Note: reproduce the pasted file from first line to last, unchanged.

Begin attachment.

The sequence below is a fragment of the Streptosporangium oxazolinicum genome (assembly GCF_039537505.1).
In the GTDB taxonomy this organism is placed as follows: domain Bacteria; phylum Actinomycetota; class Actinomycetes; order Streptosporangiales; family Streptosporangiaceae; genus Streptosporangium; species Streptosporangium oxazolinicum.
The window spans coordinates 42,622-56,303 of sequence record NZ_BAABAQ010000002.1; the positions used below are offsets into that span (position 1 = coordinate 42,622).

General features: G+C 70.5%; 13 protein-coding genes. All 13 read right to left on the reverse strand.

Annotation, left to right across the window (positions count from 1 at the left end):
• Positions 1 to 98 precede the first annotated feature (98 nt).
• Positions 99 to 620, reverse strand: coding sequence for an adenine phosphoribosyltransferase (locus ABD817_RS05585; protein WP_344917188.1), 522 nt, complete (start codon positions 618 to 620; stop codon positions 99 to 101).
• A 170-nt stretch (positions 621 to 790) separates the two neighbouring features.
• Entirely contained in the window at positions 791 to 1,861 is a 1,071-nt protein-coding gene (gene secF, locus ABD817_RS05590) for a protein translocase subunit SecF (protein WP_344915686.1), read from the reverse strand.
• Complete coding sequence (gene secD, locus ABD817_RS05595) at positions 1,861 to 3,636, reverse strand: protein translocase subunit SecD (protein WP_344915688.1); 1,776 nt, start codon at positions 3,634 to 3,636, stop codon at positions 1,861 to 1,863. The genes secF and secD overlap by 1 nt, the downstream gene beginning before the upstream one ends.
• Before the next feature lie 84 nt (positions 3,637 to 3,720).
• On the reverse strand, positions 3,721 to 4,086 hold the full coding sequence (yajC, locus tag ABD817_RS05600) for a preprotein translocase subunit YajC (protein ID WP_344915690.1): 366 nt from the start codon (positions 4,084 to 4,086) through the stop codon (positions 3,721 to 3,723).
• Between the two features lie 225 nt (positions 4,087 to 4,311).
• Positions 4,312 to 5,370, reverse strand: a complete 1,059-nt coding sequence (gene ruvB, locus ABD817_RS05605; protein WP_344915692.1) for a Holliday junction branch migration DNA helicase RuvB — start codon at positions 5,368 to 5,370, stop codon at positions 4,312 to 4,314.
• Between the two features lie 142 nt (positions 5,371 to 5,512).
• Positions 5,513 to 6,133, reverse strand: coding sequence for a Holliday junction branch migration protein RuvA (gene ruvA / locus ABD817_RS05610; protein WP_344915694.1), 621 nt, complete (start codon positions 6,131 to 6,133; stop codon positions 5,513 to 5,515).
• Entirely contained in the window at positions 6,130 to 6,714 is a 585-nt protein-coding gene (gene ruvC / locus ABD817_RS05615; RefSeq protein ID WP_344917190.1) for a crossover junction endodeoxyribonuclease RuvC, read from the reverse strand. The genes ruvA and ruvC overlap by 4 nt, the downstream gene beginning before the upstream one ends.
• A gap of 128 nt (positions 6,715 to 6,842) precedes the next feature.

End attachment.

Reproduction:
The sequence below is a fragment of the Streptosporangium oxazolinicum genome (assembly GCF_039537505.1).
In the GTDB taxonomy this organism is placed as follows: domain Bacteria; phylum Actinomycetota; class Actinomycetes; order Streptosporangiales; family Streptosporangiaceae; genus Streptosporangium; species Streptosporangium oxazolinicum.
The window spans coordinates 42,622-56,303 of sequence record NZ_BAABAQ010000002.1; the positions used below are offsets into that span (position 1 = coordinate 42,622).

General features: G+C 70.5%; 13 protein-coding genes. All 13 read right to left on the reverse strand.

Annotation, left to right across the window (positions count from 1 at the left end):
• Positions 1 to 98 precede the first annotated feature (98 nt).
• Positions 99 to 620, reverse strand: coding sequence for an adenine phosphoribosyltransferase (locus ABD817_RS05585; protein WP_344917188.1), 522 nt, complete (start codon positions 618 to 620; stop codon positions 99 to 101).
• A 170-nt stretch (positions 621 to 790) separates the two neighbouring features.
• Entirely contained in the window at positions 791 to 1,861 is a 1,071-nt protein-coding gene (gene secF, locus ABD817_RS05590) for a protein translocase subunit SecF (protein WP_344915686.1), read from the reverse strand.
• Complete coding sequence (gene secD, locus ABD817_RS05595) at positions 1,861 to 3,636, reverse strand: protein translocase subunit SecD (protein WP_344915688.1); 1,776 nt, start codon at positions 3,634 to 3,636, stop codon at positions 1,861 to 1,863. The genes secF and secD overlap by 1 nt, the downstream gene beginning before the upstream one ends.
• Before the next feature lie 84 nt (positions 3,637 to 3,720).
• On the reverse strand, positions 3,721 to 4,086 hold the full coding sequence (yajC, locus tag ABD817_RS05600) for a preprotein translocase subunit YajC (protein ID WP_344915690.1): 366 nt from the start codon (positions 4,084 to 4,086) through the stop codon (positions 3,721 to 3,723).
• Between the two features lie 225 nt (positions 4,087 to 4,311).
• Positions 4,312 to 5,370, reverse strand: a complete 1,059-nt coding sequence (gene ruvB, locus ABD817_RS05605; protein WP_344915692.1) for a Holliday junction branch migration DNA helicase RuvB — start codon at positions 5,368 to 5,370, stop codon at positions 4,312 to 4,314.
• Between the two features lie 142 nt (positions 5,371 to 5,512).
• Positions 5,513 to 6,133, reverse strand: coding sequence for a Holliday junction branch migration protein RuvA (gene ruvA / locus ABD817_RS05610; protein WP_344915694.1), 621 nt, complete (start codon positions 6,131 to 6,133; stop codon positions 5,513 to 5,515).
• Entirely contained in the window at positions 6,130 to 6,714 is a 585-nt protein-coding gene (gene ruvC / locus ABD817_RS05615; RefSeq protein ID WP_344917190.1) for a crossover junction endodeoxyribonuclease RuvC, read from the reverse strand. The genes ruvA and ruvC overlap by 4 nt, the downstream gene beginning before the upstream one ends.
• A gap of 128 nt (positions 6,715 to 6,842) precedes the next feature.